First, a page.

USDA NRCS

Photo Credit: USDA NRCS

In the Upper Mississippi River Basin, cereal rye is still king when it comes to cover crops. Additionally, this winter hearty grain is the focus of most of the water quality research done surrounding cover crops in this region. When it comes to cleaning up nutrient rich water causing Hypoxia in the Gulf of Mexico, state developed Nutrient Reduction Strategies are leaning on cover crops to help reduce nitrogen and phosphorus making it to the Mississippi River. Cereal rye is the “grass-based” cover crop forming the basis of the Nutrient Reduction Strategies for Illinois, Iowa, and Minnesota.

All of that said, cereal rye is not the only player in the game, and improving water quality is not the only reason cover crops are planted. In the 2015-2016 Cover Crop Survey by the Conservation Technology Information Center, Sustainable Agriculture Research & Education and American Seed Trade Association, improvements in soil health was the responding producers’ top pick for cover crop benefits, whereas water quality was quite a way down the list. Even so, grass-based cover crops (including cereal rye) made up about 53% of total acres planted by respondents of this survey with brassicas (like radish) making up about 27% and legumes (like clover) making up around 20%.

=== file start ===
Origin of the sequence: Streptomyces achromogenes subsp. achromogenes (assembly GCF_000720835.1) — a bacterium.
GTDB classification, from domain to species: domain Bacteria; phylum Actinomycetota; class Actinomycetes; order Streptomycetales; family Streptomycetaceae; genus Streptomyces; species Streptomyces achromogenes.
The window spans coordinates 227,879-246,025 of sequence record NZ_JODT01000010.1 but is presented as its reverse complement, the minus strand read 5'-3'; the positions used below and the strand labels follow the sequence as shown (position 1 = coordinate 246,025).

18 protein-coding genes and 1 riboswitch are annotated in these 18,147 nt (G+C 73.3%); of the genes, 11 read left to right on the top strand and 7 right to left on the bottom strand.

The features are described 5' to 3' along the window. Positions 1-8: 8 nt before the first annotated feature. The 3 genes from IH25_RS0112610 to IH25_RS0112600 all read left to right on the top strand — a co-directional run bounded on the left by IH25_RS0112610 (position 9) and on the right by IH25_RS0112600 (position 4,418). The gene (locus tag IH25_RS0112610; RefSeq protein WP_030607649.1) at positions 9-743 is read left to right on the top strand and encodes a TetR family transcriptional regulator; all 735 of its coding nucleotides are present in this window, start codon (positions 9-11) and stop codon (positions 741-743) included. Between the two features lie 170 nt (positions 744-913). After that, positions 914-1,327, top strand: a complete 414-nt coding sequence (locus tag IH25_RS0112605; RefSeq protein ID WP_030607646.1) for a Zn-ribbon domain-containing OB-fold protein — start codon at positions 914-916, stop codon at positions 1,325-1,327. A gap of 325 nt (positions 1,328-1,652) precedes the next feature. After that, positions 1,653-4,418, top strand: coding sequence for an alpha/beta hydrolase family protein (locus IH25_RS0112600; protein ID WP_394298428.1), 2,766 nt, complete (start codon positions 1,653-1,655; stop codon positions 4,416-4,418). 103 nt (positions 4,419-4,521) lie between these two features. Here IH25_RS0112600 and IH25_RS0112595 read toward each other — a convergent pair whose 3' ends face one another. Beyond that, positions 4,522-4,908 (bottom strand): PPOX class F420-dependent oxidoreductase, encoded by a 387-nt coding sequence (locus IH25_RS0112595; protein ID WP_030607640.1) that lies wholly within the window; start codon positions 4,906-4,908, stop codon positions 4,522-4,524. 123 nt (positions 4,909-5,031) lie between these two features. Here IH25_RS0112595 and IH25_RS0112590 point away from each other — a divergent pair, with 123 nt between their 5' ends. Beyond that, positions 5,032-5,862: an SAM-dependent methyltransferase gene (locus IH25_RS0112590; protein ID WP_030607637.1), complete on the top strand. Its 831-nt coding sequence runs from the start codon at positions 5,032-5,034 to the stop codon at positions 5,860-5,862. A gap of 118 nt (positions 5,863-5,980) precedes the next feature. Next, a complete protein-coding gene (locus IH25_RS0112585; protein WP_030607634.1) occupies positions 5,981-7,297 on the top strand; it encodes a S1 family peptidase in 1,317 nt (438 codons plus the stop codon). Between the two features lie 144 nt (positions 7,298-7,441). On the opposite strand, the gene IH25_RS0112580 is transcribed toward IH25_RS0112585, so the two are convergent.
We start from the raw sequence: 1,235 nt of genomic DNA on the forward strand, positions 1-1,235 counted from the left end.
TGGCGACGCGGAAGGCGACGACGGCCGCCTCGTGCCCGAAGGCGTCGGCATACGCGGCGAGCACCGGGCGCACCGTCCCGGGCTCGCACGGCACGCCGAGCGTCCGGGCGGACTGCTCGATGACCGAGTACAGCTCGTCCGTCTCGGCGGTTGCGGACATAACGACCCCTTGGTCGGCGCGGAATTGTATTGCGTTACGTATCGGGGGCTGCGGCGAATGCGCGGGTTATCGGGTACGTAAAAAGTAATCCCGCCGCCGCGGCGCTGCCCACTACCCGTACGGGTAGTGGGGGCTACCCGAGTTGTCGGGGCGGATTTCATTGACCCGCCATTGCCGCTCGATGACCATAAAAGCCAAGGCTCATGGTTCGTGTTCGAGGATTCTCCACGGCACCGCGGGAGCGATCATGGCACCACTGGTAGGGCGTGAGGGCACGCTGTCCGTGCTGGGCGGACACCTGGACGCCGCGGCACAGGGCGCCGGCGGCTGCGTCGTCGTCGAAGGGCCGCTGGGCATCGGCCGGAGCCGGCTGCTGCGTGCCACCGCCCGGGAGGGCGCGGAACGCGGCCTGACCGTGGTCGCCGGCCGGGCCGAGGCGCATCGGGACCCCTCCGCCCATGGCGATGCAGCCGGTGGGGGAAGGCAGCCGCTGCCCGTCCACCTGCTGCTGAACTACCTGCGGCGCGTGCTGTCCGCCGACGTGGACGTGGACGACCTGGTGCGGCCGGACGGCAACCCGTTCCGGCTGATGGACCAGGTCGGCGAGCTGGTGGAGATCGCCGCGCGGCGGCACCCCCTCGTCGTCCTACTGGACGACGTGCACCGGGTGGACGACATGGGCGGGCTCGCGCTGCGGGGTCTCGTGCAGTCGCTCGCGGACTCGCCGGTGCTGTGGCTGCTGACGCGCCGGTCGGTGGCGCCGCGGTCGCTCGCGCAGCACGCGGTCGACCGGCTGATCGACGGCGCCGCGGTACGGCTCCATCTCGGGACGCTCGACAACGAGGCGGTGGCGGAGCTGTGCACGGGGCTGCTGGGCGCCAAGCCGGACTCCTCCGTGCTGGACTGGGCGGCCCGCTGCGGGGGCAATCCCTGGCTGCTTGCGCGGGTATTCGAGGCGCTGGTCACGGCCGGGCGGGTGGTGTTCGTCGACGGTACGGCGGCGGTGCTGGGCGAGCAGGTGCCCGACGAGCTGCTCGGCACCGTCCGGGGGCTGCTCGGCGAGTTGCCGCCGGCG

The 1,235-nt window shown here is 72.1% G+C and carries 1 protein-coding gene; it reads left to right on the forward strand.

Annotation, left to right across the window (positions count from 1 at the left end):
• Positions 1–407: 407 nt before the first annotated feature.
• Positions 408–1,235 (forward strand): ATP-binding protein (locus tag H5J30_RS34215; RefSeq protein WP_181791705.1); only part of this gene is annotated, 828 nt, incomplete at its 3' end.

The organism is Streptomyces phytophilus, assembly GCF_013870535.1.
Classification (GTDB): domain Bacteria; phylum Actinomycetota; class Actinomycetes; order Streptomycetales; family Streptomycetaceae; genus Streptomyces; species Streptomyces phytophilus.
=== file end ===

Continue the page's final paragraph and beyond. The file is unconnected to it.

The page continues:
Protecting and enhancing our critical soil resource is important, as is reducing the impact of agriculture on the Gulf of Mexico. Can we quantify a water quality benefit associated with the suite of soil health based cover crop decisions producers are making? For example, though minimal water quality information from this part of the country is available for cover crops other than cereal rye, research from other parts of the country suggest that nitrogen fixing legumes, if managed right, might have 35% to 60% the water quality benefit of a cereal rye.

Finally, cover crop mixes are on the rise, with the 2015-2016 Cover Crop Survey showing 51% of respondents considering moving from a single species cover crop to multiple species. We might consider water quality benefits of mixes (if they include a sizeable portion of grass) to be based on how much biomass is produced, though there is likely a bit more work to do on this front.


Reid ChristiansonReid Christianson, PE, PhD
Senior Water Resources Engineer, Center for Watershed Protection

Reid joined the Center in 2012 and works on a variety of projects including urban stormwater management designs, research on new practices, and strategic watershed planning. Reid made a 3.5 year stay in Maryland before heading west to Illinois, where he works remotely. Dr. Christianson is a Professional Engineer and has over 12 years’ experience in the water resources field. Prior to joining the Center, Reid worked for Iowa State University where he researched the impacts of agricultural best management practices and land use on water quality. In his spare time, Reid enjoys spreadsheet development, light weight programming, and “tinkering.”